Police departments across the Portland-metro region have agreed on a new, tougher approach to youth "flash mob crimes." So if a large group of young people use phones or computers to arrange to descend on a store, (or a TriMet train,) and any crime is committed, the young people involved will be taken to the Juvenile Detention Center. That's true even if the crime is a low-level offense, such as stealing a candy bar.
Christina McMahan Assistant Director of Juvenile Services Division for Multnomah County Department of Community Justice, made the announcement at the Northeast Portland Gang Task Force meeting Friday, Aug. 17. The protocol has been in force for four – five weeks, meaning several youth already have been processed through the detention center.
The protocol came in response to community concerns, McMahan said.
"We've had several incidents of young people causing very disruptive events," she said. "We needed to be proactive in developing a way to respond to these events."
McMahan said the intention was to prevent flash mob crimes from escalating into violence, which would not only endanger the community, but would send more youth to prison. Flash mob crimes were defined as crimes that occur after a group of people agree by phone or computer to gather in overwhelming numbers at a location.
"It just takes a moment to turn violent and next thing you know the whole trajectory of young people's lives is turned around and they are facing Measure 11 robbery charges," she said.
Troutdale, Gresham, Fairview, and Portland police all are on board with the protocol, which means taking youth to detention for crimes that previously might have been seen as too minor to prosecute. Anyone over 18 who is on probation or parole, would be sent back to jail. Youth might be kept overnight. All cases will be referred to the DA's office "for review."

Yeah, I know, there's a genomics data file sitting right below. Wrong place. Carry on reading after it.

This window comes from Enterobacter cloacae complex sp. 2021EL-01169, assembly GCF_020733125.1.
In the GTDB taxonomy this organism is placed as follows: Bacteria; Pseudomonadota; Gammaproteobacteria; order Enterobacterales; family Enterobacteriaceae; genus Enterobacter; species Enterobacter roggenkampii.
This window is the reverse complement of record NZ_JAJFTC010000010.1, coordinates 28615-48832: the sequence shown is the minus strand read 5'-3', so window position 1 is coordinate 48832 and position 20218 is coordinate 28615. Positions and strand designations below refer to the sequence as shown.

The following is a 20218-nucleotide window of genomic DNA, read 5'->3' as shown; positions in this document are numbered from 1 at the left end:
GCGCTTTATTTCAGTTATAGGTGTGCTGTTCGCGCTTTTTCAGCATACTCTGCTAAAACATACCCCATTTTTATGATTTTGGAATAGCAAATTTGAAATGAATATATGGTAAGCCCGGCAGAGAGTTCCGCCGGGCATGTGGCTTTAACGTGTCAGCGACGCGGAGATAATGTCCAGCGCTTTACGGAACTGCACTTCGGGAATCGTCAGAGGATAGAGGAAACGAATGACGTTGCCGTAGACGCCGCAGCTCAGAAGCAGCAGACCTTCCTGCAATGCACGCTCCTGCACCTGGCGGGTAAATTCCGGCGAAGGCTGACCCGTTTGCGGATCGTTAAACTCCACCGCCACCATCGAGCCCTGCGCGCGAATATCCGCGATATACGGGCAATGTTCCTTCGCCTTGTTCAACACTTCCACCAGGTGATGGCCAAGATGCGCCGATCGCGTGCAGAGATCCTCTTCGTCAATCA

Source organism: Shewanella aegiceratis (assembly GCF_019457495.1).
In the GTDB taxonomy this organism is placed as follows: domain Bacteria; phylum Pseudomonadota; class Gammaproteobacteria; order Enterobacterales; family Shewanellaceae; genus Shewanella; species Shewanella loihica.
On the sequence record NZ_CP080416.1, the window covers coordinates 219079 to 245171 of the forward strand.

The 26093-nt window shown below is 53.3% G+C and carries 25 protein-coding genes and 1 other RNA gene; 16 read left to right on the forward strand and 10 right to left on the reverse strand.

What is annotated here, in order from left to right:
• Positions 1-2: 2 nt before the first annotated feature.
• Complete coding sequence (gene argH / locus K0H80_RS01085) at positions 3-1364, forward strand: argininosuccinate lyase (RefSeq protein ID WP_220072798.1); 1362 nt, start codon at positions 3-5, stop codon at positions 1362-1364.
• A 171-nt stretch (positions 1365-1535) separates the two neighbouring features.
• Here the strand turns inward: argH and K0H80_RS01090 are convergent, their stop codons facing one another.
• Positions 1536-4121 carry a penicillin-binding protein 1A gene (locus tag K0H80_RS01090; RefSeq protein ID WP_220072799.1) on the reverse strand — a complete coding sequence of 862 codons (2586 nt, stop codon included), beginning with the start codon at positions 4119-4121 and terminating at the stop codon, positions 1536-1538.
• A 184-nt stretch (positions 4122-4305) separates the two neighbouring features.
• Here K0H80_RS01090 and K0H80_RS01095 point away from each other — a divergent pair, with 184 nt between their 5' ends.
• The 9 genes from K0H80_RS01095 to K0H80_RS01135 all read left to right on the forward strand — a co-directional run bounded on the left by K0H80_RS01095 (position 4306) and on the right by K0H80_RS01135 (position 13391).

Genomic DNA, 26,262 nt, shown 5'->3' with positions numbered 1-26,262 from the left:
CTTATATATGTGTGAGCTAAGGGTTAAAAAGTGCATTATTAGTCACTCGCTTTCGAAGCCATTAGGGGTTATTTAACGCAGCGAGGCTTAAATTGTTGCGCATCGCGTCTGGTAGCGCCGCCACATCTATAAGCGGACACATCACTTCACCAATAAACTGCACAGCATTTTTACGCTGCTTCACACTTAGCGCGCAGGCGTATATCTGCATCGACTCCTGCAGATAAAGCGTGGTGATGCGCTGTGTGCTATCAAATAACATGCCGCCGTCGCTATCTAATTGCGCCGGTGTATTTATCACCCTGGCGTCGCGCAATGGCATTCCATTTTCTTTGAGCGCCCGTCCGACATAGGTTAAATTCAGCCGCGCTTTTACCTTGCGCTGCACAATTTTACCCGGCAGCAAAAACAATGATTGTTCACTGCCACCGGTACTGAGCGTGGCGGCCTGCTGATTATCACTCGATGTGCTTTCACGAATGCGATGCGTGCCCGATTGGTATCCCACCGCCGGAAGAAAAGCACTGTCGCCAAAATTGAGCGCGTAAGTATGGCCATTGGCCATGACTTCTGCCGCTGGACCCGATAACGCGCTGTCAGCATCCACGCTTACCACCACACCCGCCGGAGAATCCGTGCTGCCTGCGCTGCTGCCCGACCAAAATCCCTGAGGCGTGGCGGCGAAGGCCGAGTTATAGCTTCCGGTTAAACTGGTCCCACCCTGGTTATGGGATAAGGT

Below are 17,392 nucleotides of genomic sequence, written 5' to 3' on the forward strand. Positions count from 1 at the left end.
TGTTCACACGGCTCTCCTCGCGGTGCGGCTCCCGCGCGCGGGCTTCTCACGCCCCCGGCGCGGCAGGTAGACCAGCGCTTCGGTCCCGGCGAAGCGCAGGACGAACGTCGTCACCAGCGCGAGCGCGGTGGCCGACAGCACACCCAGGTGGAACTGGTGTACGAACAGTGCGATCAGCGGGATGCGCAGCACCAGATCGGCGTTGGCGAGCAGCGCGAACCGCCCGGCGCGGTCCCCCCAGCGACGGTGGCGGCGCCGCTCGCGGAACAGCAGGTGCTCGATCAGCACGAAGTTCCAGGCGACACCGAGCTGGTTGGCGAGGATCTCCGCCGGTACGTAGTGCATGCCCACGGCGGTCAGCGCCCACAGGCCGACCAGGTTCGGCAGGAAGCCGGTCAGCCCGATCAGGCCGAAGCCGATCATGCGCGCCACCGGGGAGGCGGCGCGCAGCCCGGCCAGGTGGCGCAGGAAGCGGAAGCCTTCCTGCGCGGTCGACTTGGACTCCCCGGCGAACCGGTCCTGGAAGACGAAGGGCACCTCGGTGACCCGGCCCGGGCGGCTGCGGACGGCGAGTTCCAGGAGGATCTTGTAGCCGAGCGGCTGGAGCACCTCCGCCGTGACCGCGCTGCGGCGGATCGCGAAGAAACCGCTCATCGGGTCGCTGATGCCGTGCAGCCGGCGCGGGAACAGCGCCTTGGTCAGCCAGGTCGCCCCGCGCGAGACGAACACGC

Antoinette Edwards, director of the office of Youth Violence Prevention said the intent is to intervene and bring services to youth and families that will help keep youth out of further trouble.
"The big element of this is that we're going to make this a restorative process," Edwards said. "If you make a mistake and you might have caused the community harm, we want to make sure you understand the harm you have caused and can be accountable."
Restorative Justice approaches focus on helping offenders understand their mistakes and make restitution.
Craig Bachman, juvenile detention supervisor, said several youth have been detained for flash mob crimes.
"It's working very well," he said. "We are working to prevent the behavior from escalating into something more serious."
Police say that since the protocol was put into effect they have seen only one incident on TriMet.
"This allows for a sanction and it doesn't necessarily criminalize the first offenders who are just stupid or caught up in peer pressure," Mayor Adams told the task force. "But it does allow for that intervention."
Corrections research has found that incarcerating youth for low-level offenses can result in increased criminality not less.
"Research shows that reliance on these institutions neither effectively protects the public nor rehabilitates youth," says the Annie E Casey Foundation in "A Road map for Juvenile Justice Reform."
"In fact, recidivism studies routinely show that 50 to 80 percent of youth released from juvenile correctional facilities are rearrested within 2 to 3 years—even those who were not serious offenders prior to their commitment."
Read: "Flash Robs" How Kids Acting Up became the Media's Latest Boogeymen